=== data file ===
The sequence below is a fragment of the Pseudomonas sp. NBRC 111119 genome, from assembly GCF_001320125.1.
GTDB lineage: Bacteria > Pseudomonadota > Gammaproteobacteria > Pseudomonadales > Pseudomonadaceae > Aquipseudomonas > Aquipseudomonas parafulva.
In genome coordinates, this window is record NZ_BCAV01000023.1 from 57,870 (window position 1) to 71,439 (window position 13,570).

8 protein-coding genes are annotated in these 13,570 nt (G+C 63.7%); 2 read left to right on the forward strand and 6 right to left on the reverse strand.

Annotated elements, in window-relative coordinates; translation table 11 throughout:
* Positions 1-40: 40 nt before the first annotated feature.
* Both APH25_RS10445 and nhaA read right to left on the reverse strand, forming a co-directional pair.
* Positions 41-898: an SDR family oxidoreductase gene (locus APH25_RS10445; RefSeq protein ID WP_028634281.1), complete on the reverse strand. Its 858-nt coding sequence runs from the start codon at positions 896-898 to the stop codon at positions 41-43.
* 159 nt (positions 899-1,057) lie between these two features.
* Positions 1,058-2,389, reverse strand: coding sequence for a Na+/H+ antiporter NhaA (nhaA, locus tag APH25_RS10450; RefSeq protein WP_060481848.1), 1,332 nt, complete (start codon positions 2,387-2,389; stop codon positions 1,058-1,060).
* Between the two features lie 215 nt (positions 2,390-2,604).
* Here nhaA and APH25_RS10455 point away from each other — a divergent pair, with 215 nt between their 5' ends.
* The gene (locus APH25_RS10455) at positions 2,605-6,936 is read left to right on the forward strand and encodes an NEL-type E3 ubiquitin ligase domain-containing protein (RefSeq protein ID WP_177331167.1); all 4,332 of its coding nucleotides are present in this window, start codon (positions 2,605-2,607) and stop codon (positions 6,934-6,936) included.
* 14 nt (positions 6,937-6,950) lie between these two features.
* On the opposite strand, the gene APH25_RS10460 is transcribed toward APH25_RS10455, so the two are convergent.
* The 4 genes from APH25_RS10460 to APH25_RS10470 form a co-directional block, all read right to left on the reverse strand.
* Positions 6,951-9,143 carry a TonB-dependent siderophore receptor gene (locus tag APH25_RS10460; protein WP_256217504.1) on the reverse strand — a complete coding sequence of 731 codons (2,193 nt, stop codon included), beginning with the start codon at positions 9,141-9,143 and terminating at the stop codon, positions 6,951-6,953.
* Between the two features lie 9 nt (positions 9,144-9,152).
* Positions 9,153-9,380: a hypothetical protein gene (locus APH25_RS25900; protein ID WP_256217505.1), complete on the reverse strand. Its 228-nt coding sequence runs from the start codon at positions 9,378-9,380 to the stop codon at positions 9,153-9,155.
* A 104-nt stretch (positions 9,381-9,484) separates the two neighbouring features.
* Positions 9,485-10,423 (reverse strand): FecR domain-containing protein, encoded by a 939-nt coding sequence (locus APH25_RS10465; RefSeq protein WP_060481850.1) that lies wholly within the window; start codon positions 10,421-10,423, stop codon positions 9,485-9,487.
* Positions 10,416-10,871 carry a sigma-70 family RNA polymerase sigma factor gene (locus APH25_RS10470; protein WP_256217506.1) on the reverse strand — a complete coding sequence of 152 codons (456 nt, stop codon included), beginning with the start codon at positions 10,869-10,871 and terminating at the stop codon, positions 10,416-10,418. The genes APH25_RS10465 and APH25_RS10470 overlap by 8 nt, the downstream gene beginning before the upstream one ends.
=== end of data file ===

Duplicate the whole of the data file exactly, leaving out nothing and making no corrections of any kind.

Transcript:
The sequence below is a fragment of the Pseudomonas sp. NBRC 111119 genome, from assembly GCF_001320125.1.
GTDB lineage: Bacteria > Pseudomonadota > Gammaproteobacteria > Pseudomonadales > Pseudomonadaceae > Aquipseudomonas > Aquipseudomonas parafulva.
In genome coordinates, this window is record NZ_BCAV01000023.1 from 57,870 (window position 1) to 71,439 (window position 13,570).

8 protein-coding genes are annotated in these 13,570 nt (G+C 63.7%); 2 read left to right on the forward strand and 6 right to left on the reverse strand.

Annotated elements, in window-relative coordinates; translation table 11 throughout:
* Positions 1-40: 40 nt before the first annotated feature.
* Both APH25_RS10445 and nhaA read right to left on the reverse strand, forming a co-directional pair.
* Positions 41-898: an SDR family oxidoreductase gene (locus APH25_RS10445; RefSeq protein ID WP_028634281.1), complete on the reverse strand. Its 858-nt coding sequence runs from the start codon at positions 896-898 to the stop codon at positions 41-43.
* 159 nt (positions 899-1,057) lie between these two features.
* Positions 1,058-2,389, reverse strand: coding sequence for a Na+/H+ antiporter NhaA (nhaA, locus tag APH25_RS10450; RefSeq protein WP_060481848.1), 1,332 nt, complete (start codon positions 2,387-2,389; stop codon positions 1,058-1,060).
* Between the two features lie 215 nt (positions 2,390-2,604).
* Here nhaA and APH25_RS10455 point away from each other — a divergent pair, with 215 nt between their 5' ends.
* The gene (locus APH25_RS10455) at positions 2,605-6,936 is read left to right on the forward strand and encodes an NEL-type E3 ubiquitin ligase domain-containing protein (RefSeq protein ID WP_177331167.1); all 4,332 of its coding nucleotides are present in this window, start codon (positions 2,605-2,607) and stop codon (positions 6,934-6,936) included.
* 14 nt (positions 6,937-6,950) lie between these two features.
* On the opposite strand, the gene APH25_RS10460 is transcribed toward APH25_RS10455, so the two are convergent.
* The 4 genes from APH25_RS10460 to APH25_RS10470 form a co-directional block, all read right to left on the reverse strand.
* Positions 6,951-9,143 carry a TonB-dependent siderophore receptor gene (locus tag APH25_RS10460; protein WP_256217504.1) on the reverse strand — a complete coding sequence of 731 codons (2,193 nt, stop codon included), beginning with the start codon at positions 9,141-9,143 and terminating at the stop codon, positions 6,951-6,953.
* Between the two features lie 9 nt (positions 9,144-9,152).
* Positions 9,153-9,380: a hypothetical protein gene (locus APH25_RS25900; protein ID WP_256217505.1), complete on the reverse strand. Its 228-nt coding sequence runs from the start codon at positions 9,378-9,380 to the stop codon at positions 9,153-9,155.
* A 104-nt stretch (positions 9,381-9,484) separates the two neighbouring features.
* Positions 9,485-10,423 (reverse strand): FecR domain-containing protein, encoded by a 939-nt coding sequence (locus APH25_RS10465; RefSeq protein WP_060481850.1) that lies wholly within the window; start codon positions 10,421-10,423, stop codon positions 9,485-9,487.
* Positions 10,416-10,871 carry a sigma-70 family RNA polymerase sigma factor gene (locus APH25_RS10470; protein WP_256217506.1) on the reverse strand — a complete coding sequence of 152 codons (456 nt, stop codon included), beginning with the start codon at positions 10,869-10,871 and terminating at the stop codon, positions 10,416-10,418. The genes APH25_RS10465 and APH25_RS10470 overlap by 8 nt, the downstream gene beginning before the upstream one ends.